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FFAR Grant Addresses Cattle Fever Tick Re-Invasion in Texas

WASHINGTON (April 29, 2020) – In addition to market volatility threats from the current pandemic, Texas cattle ranchers have been battling another threat: the southern cattle fever tick (Rhipicephalus microplus). This tick can carry pathogens that cause deadly cattle fever, bovine babesiosis, for which there is no vaccine or treatment. When the tick is found […]

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Overcoming Water Scarcity

Overcoming Water Scarcity

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Agriculture uses 70 percent of the world’s accessible freshwater. FFAR’s 2016-2018 Overcoming Water Scarcity Challenge Area addressed water use efficiency in agriculture by developing water conservation and reuse technologies, improving crop and livestock breeds, creating improved agronomic practices, increasing the social and economic tractability of conservation practices and enhancing the efficacy of Extension services.

FFAR’s Sustainable Water Management Challenge Area builds on earlier work to increase water availability and water efficiency for agricultural use, reduces agricultural water pollution and develops water reuse technologies.

Healthy Soils, Thriving Farms

Healthy Soils, Thriving Farms

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FFAR’s 2016-2018 Healthy Soils, Thriving Farms Challenge Area increased soil health by building knowledge, fueling innovation, and enabling adoption of existing or new innovative practices that improve soil health.

The Soil Health Challenge Area advances existing research and identifies linkages between farm productivity and soil health, while also addressing barriers to the adoption of soil health practices.

Protein Challenge

Protein Challenge

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FFAR’s 2016-2018 Protein Challenge Area sought to improve the environmental, economic and social sustainability of diverse proteins.

The Advance Animal Systems challenge area supports sustainable animal production through environmentally sound productions practices and advancement in animal health and welfare. Additionally, the Next Generation Crops Challenge Area develops non-traditional crops, including plant-based proteins, and creates new economic opportunities for conventional crops to increase future crop diversity and farm profitability.

Food Waste and Loss

Food Waste and Loss

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About 40 percent of food in the US, or $161 billion each year, is lost or wasted. FFAR’s 2016-2018 Food and Waste Loss Challenge Area addressed the social, economic and environmental impacts from food waste and loss through research that developed of novel uses for agricultural waste, improved storage and distribution, supported tracking and monitoring, minimized spoilage through pre- and post-harvest innovations and changed behaviors to reduce food waste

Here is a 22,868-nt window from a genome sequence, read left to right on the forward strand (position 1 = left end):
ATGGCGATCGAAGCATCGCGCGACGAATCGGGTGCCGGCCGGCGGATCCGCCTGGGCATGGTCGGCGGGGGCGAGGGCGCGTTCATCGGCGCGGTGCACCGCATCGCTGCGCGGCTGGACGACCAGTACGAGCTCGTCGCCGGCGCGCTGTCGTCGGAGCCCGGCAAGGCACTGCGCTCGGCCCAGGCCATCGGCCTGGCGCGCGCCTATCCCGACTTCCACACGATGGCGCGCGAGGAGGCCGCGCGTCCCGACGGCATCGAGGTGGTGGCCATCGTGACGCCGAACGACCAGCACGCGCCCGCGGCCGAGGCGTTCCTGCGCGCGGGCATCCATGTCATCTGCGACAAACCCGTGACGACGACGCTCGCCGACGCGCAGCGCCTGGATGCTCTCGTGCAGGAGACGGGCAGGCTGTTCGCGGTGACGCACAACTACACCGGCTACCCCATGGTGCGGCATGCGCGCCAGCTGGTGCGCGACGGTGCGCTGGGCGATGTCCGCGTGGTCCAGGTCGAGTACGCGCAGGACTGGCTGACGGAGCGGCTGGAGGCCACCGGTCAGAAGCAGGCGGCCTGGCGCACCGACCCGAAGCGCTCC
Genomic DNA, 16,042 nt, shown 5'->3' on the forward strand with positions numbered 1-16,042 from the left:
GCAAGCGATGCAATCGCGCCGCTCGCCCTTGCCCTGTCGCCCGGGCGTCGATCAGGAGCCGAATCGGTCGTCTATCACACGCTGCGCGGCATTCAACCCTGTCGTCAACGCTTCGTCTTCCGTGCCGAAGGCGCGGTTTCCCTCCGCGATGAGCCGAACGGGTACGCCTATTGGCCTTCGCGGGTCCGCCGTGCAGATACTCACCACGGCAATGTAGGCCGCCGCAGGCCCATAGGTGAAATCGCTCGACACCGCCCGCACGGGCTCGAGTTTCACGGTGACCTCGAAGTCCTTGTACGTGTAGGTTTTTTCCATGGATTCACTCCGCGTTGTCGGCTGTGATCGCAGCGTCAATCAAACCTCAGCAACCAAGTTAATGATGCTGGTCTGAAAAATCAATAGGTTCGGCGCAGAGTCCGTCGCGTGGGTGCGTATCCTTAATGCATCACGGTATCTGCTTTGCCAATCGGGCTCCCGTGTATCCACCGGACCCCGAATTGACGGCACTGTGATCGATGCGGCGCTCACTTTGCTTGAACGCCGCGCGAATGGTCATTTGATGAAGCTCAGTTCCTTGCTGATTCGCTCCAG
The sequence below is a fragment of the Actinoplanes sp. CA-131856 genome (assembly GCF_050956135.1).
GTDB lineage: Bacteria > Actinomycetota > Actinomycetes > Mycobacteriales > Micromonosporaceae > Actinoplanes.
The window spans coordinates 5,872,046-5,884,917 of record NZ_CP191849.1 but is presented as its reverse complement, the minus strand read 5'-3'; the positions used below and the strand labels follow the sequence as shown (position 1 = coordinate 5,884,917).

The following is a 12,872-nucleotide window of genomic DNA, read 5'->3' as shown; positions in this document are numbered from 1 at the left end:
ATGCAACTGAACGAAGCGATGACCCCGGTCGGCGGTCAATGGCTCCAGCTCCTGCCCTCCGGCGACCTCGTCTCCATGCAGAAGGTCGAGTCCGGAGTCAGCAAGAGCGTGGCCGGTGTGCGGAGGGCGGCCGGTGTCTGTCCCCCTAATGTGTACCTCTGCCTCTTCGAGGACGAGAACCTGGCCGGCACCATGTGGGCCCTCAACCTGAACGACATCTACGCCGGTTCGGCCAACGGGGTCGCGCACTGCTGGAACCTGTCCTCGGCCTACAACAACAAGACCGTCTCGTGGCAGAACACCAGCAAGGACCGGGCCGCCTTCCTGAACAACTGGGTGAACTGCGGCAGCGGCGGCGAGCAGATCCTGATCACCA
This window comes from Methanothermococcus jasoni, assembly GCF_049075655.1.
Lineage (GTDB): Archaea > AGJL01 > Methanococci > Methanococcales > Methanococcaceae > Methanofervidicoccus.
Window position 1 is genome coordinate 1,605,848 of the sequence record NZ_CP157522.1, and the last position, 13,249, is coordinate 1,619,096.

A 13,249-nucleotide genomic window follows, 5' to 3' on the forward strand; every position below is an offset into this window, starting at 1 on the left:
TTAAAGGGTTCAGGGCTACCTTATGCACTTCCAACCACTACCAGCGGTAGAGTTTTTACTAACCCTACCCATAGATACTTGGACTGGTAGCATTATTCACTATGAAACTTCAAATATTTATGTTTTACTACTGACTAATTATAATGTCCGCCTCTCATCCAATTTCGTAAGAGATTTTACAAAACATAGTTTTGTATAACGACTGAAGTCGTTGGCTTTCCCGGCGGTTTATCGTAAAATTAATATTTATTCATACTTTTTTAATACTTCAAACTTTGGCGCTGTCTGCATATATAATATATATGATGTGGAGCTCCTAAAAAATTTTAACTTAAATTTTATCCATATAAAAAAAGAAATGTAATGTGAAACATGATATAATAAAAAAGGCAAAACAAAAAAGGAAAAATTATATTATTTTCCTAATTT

FFAR’s current Health-Agriculture Nexus Challenge Area addresses food waste and loss and supports innovative, systems-level approaches to reduce food and nutritional insecurity and improve human health in the US and globally.

Forging the Innovation Pathway to Sustainability

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Supporting innovation is necessary for sustainable results. Over the last 50 years, farmers have tripled global food production thanks to agricultural innovations. Forging the Innovation Pathway to Sustainability was a 2016-2018 Challenge Area that focused on understanding the barriers and processes that prevented the adoption of technology and research results into sustainable practices.

Urban Food Systems

Urban Food Systems

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The 2016-2018 Urban Food Systems Challenge Area addressed feeding urban populations through urban and peri-urban agriculture and augmenting the capabilities of our current food system.

The Urban Food Systems Challenge Area continues this work and enhances our ability to feed urban populations.

Making My Plate Your Plate

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FFAR’s 2016-2018 Making My Plate Your Plate Challenge Area focused on helping Americans meet the USDA 2015 Dietary Guideline recommendations for fruit and vegetable consumption, including research to both produce and provide access to nutritious fruits and vegetables.

FFAR’s current Health-Agriculture Nexus Challenge Area supports innovative, systems-level approaches to reduce food and nutritional insecurity and improve human health in the US and globally.